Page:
The Gaelic warrior was buried with his armor. He would need it in the land beyond the river. And the painted American Indian was buried with his bow and his arrow to be used in the happy hunting ground on the other side of the great divide. Nor has there ever been a language, nor has there ever been a people––however degraded, whether in Central Africa, or the most degraded of all of the families that have ever lived on the face of the earth, the Patagonians, and the Tierra del Fuegan’s down on at the tip of South America––wherever men have lived, however degradation, they have entertained in their souls the hope of a better life to come. Nor have we been able to escape it in our finest scientific training and culture. I could not help but notice the prayer of Dr. Stony Cotton. However the scientist may learn and however he may persuade himself, there still is that lingering persuasion, that hope, that something that lies beyond the grave.
In my first pastorate out of the seminary, in the little city in which I was called to be undershepherd, there was a state college. And the dean of the college was a faithful deacon in our church. And upon a day in his office he said, “Pastor, look at this.” And he had in his hands the newest publication of one of the greatest scientific authorities in his field. And the dean turned to the last chapter and said, “Pastor read these words.” And what those words were, were this: The scientist had said, “All of my life, all of my life, in my studies, and in my thinking, I have repudiated the idea of immortality and a life beyond the grave. But,” he said, “in these recent days, my mother has died and my father has died, and,” he said, “I cannot explain it, and I have no reason for it, but somehow I believe in my heart that they live, my father and my mother, somewhere, somehow.” That is the human soul. That is the image of God; a flame, a burning, a hoping, a longing that never, ever dies. And that same wondering has been the experience of every human life, all of us alike.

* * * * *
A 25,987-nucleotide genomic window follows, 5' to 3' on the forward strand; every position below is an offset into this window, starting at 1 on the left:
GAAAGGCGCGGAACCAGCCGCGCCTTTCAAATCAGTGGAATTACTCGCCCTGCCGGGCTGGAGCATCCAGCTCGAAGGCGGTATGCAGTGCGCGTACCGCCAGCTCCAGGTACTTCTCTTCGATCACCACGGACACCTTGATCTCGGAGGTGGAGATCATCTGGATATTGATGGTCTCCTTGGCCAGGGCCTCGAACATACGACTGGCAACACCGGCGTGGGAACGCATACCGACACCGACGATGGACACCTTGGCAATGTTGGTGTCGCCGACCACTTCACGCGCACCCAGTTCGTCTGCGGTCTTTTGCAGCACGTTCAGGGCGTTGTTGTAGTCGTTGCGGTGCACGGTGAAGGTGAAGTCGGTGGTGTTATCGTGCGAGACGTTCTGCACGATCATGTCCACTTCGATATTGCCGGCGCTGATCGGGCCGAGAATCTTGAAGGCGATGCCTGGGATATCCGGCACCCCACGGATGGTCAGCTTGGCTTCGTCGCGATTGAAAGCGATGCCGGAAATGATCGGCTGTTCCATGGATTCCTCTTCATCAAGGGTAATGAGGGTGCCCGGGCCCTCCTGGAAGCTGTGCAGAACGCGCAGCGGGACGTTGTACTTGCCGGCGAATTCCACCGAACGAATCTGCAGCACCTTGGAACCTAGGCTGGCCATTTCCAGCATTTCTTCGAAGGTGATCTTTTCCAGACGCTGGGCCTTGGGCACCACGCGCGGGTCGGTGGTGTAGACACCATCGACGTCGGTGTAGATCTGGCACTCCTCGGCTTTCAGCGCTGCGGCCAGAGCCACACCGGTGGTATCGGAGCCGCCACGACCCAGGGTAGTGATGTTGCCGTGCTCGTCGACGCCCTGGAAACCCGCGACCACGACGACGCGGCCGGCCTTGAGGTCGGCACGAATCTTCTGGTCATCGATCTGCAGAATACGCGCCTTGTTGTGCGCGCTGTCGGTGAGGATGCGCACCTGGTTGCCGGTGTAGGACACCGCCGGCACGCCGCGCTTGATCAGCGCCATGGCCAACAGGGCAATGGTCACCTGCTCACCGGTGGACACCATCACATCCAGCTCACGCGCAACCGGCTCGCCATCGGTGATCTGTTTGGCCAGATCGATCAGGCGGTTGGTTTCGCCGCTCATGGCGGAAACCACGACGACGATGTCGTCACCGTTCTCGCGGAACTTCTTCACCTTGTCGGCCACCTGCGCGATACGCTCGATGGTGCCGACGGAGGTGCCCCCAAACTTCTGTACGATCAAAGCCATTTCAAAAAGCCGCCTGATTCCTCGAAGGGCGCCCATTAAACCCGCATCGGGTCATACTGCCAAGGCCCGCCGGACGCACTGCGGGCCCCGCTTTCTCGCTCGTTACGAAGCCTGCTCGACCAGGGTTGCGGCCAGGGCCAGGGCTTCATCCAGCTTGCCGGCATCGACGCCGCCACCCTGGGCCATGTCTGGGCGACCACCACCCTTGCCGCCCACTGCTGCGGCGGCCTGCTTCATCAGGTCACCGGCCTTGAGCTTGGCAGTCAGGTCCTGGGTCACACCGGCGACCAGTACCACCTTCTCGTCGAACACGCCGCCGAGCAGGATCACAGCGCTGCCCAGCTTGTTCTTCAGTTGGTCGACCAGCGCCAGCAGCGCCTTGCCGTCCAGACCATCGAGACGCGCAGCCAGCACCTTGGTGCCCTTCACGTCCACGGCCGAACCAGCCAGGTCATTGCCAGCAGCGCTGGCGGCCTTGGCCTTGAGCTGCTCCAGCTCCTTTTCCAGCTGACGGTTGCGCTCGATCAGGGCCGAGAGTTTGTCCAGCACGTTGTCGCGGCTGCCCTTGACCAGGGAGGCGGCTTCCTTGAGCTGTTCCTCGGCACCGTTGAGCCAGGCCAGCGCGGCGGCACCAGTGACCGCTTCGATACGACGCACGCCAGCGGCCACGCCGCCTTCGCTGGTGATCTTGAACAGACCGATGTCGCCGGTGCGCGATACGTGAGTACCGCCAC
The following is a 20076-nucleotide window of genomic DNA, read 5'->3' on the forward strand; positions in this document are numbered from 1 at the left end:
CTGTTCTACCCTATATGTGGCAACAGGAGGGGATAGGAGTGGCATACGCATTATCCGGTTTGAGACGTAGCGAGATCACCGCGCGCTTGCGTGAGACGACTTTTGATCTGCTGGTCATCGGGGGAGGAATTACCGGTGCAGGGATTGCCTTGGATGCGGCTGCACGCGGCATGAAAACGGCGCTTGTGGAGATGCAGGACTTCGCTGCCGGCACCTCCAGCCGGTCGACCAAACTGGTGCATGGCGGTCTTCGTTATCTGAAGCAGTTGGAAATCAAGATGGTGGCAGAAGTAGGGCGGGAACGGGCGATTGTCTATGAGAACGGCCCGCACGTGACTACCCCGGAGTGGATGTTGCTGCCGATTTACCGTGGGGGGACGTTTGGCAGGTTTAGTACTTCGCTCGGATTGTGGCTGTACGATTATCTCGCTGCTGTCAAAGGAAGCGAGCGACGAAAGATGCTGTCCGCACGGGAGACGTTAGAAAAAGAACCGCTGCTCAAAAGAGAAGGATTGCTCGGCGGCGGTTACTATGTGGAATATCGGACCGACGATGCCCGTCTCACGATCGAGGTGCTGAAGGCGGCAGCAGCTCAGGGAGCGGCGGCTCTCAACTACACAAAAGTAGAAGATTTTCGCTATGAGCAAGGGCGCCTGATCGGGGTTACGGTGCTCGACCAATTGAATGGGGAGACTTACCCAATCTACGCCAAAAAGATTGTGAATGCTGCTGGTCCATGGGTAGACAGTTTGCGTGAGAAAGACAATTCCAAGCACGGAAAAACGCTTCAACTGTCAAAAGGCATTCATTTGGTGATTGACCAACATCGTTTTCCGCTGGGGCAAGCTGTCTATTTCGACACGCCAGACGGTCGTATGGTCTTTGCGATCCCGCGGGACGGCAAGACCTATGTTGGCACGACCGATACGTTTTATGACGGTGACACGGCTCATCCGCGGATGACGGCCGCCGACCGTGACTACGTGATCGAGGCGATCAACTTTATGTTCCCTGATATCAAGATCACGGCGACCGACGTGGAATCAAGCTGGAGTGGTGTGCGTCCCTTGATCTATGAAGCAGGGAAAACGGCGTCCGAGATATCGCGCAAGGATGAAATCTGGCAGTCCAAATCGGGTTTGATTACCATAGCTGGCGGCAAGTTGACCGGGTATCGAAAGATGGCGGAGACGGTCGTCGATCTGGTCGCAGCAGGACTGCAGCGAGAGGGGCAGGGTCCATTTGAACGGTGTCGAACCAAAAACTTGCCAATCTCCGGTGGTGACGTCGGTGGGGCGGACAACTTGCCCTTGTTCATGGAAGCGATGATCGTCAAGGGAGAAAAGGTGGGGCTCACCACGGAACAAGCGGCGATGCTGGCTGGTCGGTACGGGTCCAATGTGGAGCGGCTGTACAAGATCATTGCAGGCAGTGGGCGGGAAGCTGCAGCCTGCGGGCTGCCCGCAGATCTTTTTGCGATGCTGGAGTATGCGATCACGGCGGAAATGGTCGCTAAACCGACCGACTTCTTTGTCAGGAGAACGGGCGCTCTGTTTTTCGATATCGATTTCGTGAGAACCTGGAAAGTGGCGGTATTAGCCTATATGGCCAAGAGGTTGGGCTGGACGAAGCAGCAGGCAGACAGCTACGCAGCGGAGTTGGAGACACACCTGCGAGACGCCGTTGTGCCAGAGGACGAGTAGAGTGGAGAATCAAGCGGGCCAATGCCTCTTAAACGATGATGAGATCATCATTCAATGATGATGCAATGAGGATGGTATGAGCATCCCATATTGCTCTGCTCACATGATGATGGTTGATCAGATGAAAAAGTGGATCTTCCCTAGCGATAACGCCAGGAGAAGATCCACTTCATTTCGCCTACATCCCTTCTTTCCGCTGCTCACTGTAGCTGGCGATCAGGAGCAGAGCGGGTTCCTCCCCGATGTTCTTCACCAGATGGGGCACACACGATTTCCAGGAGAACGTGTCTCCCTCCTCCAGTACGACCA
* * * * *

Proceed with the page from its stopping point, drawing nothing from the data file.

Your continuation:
When I was a very small boy, the pastor of our church died and left his little family in that small community. It was such a wonderment to me. In about the first year of grade school, a little playmate, a little girl died. Her funeral service was the first one I ever attended. And I can feel to this moment, the wonderment and astonishment as I filed by with the rest of those people in that little church and looked upon the silent form of that little girl who sat in the desk across the aisle. And when I began my first ministry as a teenage boy, and the pastor of God’s little country churches; living with the people; identified with their hopes, and loves, and dreams; that amazing responsibility of laying aside our beloved dead, the breaking up of a home and a family, crushed my heart then and to this present day. Death, the grave, and the astonishing wonderment that carries like a sword, piercing our very souls.
The old imagery and insignia of the disillusion and decay of our bodies was fierce, and terrible, and awesome. It was the River Styx, dark, and black, and sullen, and swollen. Or it was the shades of Sheol, an impenetrable blackness and darkness into which no man could enter, the undiscovered bourne from which no man returned. Or the sign of the presence of death was a darkened house. And the shades drawn low when the silver cord is loosed, or the golden bowl is broken [Ecclesiastes 12:6]. Or it was the sign of a skull and a crossbones. Or it was a black, black hearse that I saw and followed in the days of my childhood, so black and so dark. Or it was the robes of darkness decorated with plumes plucked from the wings of gloom. This was the insignia of death, and corruption, and decay in an ancient day and a long ago world.
Look, look, look! When the ministry of our Lord was introduced in Galilee [Matthew 4:14-16] that it might be fulfilled which was spoken by Isaiah the prophet saying:
Land of Zebulun, and land of Naphtali, by the way of the sea, beyond Jordan, Galilee of the Gentiles,
The people which sat in darkness saw a great light. And to them which sat in the shadow of death, light is sprung up.
And in the incomparable message preached by the apostle Paul: